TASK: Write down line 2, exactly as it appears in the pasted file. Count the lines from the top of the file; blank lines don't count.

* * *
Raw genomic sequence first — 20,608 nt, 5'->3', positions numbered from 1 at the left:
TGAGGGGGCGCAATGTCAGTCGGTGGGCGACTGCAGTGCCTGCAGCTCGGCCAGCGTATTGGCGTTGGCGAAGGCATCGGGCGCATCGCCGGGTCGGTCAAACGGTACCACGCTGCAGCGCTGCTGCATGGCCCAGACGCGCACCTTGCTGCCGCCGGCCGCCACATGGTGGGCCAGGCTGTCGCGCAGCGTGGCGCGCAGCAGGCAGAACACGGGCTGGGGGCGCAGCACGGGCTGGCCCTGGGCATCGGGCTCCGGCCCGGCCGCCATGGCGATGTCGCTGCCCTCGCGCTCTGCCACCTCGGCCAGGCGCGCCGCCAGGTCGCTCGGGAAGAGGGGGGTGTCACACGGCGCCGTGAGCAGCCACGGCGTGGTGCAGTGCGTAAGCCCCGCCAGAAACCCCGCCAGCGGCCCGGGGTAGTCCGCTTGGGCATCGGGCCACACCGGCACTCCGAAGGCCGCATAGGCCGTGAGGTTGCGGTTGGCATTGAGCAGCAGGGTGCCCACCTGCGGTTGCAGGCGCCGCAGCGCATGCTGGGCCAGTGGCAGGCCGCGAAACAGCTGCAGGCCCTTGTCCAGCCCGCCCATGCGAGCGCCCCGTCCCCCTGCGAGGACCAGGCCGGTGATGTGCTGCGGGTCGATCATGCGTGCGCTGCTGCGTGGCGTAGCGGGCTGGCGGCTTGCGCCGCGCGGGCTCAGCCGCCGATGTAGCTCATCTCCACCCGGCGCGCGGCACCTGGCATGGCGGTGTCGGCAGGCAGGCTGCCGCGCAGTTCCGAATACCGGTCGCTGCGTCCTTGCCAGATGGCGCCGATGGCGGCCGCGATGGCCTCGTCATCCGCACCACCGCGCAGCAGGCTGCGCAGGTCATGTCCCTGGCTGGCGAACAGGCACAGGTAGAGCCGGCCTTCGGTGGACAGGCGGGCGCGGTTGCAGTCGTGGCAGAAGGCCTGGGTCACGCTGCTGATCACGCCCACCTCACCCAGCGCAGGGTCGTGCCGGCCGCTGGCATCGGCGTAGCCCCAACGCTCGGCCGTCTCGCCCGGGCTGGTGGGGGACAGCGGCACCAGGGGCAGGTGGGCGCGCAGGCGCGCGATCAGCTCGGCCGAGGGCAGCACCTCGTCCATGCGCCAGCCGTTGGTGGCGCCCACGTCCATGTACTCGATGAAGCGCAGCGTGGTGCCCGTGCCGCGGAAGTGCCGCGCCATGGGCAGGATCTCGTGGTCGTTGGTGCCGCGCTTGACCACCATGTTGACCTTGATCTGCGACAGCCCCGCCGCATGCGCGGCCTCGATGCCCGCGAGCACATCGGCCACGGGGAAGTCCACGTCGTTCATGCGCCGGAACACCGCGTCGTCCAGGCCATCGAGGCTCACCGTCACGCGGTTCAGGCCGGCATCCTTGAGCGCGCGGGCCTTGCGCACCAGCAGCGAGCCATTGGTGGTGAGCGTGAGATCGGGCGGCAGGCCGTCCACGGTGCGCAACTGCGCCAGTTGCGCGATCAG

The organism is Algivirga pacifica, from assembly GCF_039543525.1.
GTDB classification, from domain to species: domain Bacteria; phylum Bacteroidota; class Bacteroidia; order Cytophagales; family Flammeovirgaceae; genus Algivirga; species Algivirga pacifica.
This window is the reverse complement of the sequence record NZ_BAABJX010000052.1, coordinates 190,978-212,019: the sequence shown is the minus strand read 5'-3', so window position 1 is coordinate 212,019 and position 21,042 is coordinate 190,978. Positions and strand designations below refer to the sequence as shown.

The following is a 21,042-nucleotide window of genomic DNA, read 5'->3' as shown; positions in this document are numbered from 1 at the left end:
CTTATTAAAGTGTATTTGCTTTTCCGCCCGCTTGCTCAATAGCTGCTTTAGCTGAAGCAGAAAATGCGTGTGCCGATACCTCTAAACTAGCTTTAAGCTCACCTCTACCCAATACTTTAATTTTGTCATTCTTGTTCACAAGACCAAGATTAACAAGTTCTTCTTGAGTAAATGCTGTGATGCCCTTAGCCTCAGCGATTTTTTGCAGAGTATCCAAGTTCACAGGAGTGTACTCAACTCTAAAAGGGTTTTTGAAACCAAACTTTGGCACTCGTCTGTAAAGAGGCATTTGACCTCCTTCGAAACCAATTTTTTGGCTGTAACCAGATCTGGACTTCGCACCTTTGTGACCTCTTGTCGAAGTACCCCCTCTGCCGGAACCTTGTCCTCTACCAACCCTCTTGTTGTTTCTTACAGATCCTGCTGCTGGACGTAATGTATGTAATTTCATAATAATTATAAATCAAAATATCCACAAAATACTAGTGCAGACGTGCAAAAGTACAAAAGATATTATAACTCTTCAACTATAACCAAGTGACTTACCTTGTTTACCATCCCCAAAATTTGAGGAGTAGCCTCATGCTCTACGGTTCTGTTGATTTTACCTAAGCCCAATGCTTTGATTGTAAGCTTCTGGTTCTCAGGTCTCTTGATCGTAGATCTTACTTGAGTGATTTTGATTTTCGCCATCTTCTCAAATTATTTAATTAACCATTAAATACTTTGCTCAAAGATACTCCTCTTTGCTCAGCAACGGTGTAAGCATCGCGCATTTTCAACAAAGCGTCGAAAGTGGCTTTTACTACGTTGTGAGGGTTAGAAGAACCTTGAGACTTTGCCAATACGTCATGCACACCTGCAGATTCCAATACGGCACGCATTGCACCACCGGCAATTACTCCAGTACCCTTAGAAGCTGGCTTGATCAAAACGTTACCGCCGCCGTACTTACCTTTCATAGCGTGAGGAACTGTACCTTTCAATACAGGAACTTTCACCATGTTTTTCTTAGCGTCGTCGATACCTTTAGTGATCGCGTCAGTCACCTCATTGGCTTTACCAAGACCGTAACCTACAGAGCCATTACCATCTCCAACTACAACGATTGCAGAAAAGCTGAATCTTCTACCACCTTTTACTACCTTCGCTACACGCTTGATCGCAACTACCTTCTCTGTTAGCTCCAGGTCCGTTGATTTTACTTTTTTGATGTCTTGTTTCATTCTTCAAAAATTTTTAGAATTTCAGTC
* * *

TGAGGGGGCGCAATGTCAGTCGGTGGGCGACTGCAGTGCCTGCAGCTCGGCCAGCGTATTGGCGTTGGCGAAGGCATCGGGCGCATCGCCGGGTCGGTCAAACGGTACCACGCTGCAGCGCTGCTGCATGGCCCAGACGCGCACCTTGCTGCCGCCGGCCGCCACATGGTGGGCCAGGCTGTCGCGCAGCGTGGCGCGCAGCAGGCAGAACACGGGCTGGGGGCGCAGCACGGGCTGGCCCTGGGCATCGGGCTCCGGCCCGGCCGCCATGGCGATGTCGCTGCCCTCGCGCTCTGCCACCTCGGCCAGGCGCGCCGCCAGGTCGCTCGGGAAGAGGGGGGTGTCACACGGCGCCGTGAGCAGCCACGGCGTGGTGCAGTGCGTAAGCCCCGCCAGAAACCCCGCCAGCGGCCCGGGGTAGTCCGCTTGGGCATCGGGCCACACCGGCACTCCGAAGGCCGCATAGGCCGTGAGGTTGCGGTTGGCATTGAGCAGCAGGGTGCCCACCTGCGGTTGCAGGCGCCGCAGCGCATGCTGGGCCAGTGGCAGGCCGCGAAACAGCTGCAGGCCCTTGTCCAGCCCGCCCATGCGAGCGCCCCGTCCCCCTGCGAGGACCAGGCCGGTGATGTGCTGCGGGTCGATCATGCGTGCGCTGCTGCGTGGCGTAGCGGGCTGGCGGCTTGCGCCGCGCGGGCTCAGCCGCCGATGTAGCTCATCTCCACCCGGCGCGCGGCACCTGGCATGGCGGTGTCGGCAGGCAGGCTGCCGCGCAGTTCCGAATACCGGTCGCTGCGTCCTTGCCAGATGGCGCCGATGGCGGCCGCGATGGCCTCGTCATCCGCACCACCGCGCAGCAGGCTGCGCAGGTCATGTCCCTGGCTGGCGAACAGGCACAGGTAGAGCCGGCCTTCGGTGGACAGGCGGGCGCGGTTGCAGTCGTGGCAGAAGGCCTGGGTCACGCTGCTGATCACGCCCACCTCACCCAGCGCAGGGTCGTGCCGGCCGCTGGCATCGGCGTAGCCCCAACGCTCGGCCGTCTCGCCCGGGCTGGTGGGGGACAGCGGCACCAGGGGCAGGTGGGCGCGCAGGCGCGCGATCAGCTCGGCCGAGGGCAGCACCTCGTCCATGCGCCAGCCGTTGGTGGCGCCCACGTCCATGTACTCGATGAAGCGCAGCGTGGTGCCCGTGCCGCGGAAGTGCCGCGCCATGGGCAGGATCTCGTGGTCGTTGGTGCCGCGCTTGACCACCATGTTGACCTTGATCTGCGACAGCCCCGCCGCATGCGCGGCCTCGATGCCCGCGAGCACATCGGCCACGGGGAAGTCCACGTCGTTCATGCGCCGGAACACCGCGTCGTCCAGGCCATCGAGGCTCACCGTCACGCGGTTCAGGCCGGCATCCTTGAGCGCGCGGGCCTTGCGCACCAGCAGCGAGCCATTGGTGGTGAGCGTGAGATCGGGCGGCAGGCCGTCCACGGTGCGCAACTGCGCCAGTTGCGCGATCAG